BAGHDAD, Iraq (CNN) -- Bombings killed six Iraqis and wounded 51 in Baghdad and Mosul on Tuesday, and the Iraqi Interior Ministry said the death toll in a suicide bombing the day before in Karbala rose to 50.
Iraqis care for their son at a hospital in Karbala on Tuesday. He was wounded in Monday's bombing.
A car bomb exploded outside an electronics store in Mosul, killing three Iraqis and wounding 40, the U.S. military said.
The fire was contained, but the four-story building was destroyed, the military said.
"The people who committed this act do not have a conscience," said Maj. Dan Meyers, spokesman for Multi-National Division-North. "Local authorities and [Iraqi Security Forces] are working together and currently have the situation under control."
In Baghdad, a roadside bomb blast killed three people, including two traffic police officers, and wounded seven others along a road in the mixed Sunni-Shiite Binook neighborhood late Tuesday morning, a ministry official said. Watch U.S. troops working to stop Mosul bombings »
Four Iraqis were wounded by a roadside bomb on Commercial Street in Baghdad's Shabb Shiite neighborhood, also late in the morning, the official added.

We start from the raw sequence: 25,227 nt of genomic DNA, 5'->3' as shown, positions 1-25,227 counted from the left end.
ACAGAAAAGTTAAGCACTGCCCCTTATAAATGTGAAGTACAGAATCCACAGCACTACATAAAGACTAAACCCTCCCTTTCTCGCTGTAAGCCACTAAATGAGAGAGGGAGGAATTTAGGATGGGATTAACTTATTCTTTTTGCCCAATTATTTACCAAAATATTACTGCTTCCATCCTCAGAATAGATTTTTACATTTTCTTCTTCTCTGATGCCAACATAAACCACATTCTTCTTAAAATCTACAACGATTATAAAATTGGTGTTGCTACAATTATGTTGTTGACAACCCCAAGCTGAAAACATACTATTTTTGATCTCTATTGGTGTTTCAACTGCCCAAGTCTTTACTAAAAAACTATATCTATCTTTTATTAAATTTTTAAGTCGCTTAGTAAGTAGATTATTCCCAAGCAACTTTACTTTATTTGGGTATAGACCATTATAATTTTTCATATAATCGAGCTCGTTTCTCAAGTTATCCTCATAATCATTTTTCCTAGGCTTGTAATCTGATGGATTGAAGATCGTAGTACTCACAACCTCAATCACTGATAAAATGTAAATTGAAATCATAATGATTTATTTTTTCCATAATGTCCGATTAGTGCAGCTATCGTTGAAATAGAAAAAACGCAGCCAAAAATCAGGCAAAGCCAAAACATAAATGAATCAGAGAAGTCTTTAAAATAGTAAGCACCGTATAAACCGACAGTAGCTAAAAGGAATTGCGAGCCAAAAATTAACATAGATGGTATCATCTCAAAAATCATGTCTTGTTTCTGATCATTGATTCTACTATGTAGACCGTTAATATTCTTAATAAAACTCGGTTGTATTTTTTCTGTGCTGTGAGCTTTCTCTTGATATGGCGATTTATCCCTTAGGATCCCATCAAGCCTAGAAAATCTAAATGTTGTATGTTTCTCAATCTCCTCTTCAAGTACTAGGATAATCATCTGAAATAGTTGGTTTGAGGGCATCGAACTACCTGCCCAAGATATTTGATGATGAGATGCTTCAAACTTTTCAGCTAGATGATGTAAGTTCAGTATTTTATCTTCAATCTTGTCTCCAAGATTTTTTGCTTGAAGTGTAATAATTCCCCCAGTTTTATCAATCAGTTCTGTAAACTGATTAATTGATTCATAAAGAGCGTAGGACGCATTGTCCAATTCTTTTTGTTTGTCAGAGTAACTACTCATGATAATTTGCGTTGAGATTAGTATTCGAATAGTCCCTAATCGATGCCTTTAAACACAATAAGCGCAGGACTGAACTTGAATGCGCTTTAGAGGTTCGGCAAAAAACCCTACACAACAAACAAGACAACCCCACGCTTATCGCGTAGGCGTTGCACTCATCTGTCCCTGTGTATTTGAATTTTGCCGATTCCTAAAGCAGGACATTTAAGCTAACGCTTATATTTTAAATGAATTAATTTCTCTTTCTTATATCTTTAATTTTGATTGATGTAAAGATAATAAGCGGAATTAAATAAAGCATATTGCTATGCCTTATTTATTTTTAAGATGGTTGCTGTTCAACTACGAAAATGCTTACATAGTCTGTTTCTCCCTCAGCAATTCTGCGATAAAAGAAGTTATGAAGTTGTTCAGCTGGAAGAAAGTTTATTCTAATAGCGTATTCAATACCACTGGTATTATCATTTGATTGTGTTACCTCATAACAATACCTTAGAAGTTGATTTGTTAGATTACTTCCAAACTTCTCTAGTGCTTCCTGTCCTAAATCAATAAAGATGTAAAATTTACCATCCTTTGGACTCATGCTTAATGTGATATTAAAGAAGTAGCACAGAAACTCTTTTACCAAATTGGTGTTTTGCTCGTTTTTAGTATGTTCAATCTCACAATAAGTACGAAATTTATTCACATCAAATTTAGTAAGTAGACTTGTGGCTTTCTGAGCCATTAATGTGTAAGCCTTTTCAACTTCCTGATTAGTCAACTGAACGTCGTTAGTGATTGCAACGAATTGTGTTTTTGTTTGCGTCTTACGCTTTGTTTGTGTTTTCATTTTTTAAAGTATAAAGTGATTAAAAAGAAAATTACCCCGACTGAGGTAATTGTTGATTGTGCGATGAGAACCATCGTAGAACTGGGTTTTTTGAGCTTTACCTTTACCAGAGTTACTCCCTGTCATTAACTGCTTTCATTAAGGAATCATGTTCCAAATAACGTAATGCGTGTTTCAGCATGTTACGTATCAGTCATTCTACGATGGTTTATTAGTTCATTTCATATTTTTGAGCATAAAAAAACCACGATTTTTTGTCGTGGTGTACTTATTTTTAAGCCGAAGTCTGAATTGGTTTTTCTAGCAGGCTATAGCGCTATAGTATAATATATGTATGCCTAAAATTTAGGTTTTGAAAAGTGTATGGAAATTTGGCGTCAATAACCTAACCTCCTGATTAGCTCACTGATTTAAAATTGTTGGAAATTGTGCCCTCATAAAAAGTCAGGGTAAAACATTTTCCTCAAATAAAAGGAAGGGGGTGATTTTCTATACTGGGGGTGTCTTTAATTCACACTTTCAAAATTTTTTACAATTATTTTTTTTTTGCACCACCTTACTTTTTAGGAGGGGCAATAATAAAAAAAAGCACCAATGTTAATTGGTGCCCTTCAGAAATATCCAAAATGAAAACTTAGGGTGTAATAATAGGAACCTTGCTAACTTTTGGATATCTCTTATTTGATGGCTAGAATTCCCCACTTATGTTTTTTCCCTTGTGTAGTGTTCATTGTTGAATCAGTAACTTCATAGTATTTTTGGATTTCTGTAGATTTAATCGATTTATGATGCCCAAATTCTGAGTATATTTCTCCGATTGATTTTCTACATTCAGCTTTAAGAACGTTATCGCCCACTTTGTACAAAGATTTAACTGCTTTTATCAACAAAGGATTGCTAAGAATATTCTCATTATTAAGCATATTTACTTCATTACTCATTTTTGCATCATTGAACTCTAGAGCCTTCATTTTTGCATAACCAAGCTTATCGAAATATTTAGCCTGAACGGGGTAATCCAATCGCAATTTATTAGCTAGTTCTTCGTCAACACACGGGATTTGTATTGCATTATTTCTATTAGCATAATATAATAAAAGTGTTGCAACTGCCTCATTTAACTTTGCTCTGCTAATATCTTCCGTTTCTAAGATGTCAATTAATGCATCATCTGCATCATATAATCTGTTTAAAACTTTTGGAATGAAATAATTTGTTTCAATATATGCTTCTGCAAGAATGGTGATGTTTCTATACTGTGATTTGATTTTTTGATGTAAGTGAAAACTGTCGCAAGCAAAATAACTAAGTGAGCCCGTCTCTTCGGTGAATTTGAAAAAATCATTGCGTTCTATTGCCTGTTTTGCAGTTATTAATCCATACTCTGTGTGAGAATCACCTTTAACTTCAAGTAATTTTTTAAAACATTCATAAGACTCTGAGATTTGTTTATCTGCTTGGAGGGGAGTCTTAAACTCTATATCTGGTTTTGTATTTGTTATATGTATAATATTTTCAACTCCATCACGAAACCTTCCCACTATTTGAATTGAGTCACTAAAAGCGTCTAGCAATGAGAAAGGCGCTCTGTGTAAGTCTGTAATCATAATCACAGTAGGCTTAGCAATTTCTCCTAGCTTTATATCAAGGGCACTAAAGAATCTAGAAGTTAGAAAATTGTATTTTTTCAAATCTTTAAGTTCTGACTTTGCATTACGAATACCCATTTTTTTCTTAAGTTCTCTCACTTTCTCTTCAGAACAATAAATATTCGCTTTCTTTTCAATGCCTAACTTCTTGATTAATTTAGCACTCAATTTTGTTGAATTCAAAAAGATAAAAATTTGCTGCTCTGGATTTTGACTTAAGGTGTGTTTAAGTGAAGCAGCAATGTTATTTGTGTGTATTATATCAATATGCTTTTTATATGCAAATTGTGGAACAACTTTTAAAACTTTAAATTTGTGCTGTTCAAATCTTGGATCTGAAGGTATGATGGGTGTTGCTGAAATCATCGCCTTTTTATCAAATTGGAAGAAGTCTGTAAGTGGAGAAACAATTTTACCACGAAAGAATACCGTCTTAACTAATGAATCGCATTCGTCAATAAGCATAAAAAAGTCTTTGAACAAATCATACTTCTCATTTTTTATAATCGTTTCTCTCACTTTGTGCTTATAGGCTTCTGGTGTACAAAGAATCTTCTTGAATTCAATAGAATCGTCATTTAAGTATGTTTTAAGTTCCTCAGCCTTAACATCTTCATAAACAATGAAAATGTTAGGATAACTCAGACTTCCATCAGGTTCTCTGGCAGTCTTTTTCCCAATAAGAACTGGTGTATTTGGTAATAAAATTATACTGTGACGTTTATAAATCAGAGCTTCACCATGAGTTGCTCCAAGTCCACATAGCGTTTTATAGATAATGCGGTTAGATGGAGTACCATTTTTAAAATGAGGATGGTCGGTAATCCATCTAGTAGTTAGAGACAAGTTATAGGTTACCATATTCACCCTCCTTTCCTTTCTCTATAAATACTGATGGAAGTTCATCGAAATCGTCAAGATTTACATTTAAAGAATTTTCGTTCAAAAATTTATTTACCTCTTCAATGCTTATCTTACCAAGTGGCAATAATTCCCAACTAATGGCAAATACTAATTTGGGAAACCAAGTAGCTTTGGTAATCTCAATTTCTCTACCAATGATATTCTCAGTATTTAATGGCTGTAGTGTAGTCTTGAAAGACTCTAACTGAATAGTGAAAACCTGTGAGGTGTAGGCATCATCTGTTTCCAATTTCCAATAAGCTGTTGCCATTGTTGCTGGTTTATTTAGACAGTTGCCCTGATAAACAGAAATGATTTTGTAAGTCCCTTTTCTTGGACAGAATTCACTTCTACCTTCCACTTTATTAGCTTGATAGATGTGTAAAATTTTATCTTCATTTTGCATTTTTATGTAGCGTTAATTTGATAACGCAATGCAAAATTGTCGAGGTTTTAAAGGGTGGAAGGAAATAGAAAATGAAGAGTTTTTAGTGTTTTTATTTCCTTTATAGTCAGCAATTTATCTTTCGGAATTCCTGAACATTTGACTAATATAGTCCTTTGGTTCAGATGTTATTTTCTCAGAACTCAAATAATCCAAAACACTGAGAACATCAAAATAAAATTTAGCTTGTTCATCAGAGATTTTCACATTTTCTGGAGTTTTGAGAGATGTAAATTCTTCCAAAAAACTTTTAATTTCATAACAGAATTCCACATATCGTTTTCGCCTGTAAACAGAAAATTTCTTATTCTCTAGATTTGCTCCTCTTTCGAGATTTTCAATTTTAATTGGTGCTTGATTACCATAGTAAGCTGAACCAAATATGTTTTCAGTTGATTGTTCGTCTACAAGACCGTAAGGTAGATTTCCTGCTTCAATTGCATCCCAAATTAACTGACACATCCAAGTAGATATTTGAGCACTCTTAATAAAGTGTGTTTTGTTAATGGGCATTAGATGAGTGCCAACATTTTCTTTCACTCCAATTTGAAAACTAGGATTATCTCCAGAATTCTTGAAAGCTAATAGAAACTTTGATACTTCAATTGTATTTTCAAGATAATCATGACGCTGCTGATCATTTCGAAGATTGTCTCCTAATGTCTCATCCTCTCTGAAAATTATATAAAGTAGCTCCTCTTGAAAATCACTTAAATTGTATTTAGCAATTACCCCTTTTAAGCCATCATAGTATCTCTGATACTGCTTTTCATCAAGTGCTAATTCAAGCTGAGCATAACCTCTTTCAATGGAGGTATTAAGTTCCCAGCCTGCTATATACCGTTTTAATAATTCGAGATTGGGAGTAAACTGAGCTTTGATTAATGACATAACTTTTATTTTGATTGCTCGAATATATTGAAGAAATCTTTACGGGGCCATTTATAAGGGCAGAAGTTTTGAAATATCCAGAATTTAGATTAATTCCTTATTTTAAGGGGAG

The Karbala attack, in which a female suicide bomber apparently targeted Shiite worshippers on a busy street just before evening prayer services Monday, killed 50 and hurt 74 others, the official said. Watch aftermath of Karbala attack »
Karbala is a Shiite holy city, southwest of the capital city of Baghdad. It's the site of the Imam Hussein shrine, one of Shiite Islam's holiest locations. The shrine marks the burial spot of Hussein bin Ali, the grandson of the Prophet Muhammad, who was killed in battle nearby in 680.
Meanwhile, CNN has learned that President Bush will hold a special meeting with the Joint Chiefs of Staff next week to receive recommendations about the next steps in the war in Iraq and possible additional troop reductions, CNN has learned.
The March 26 meeting at the Pentagon will be the first step in a series of critical briefings and congressional hearings over the next few weeks about Iraq.
The congressional hearings could pit top U.S. commanders against many Democrats on Capitol Hill, including Democratic presidential candidates Sens. Hillary Clinton and Barack Obama, who have called for mandated timetables for withdrawal from Iraq. E-mail to a friend
CNN's Mohammed Tawfeeq and Jomana Karadsheh contributed to this report.
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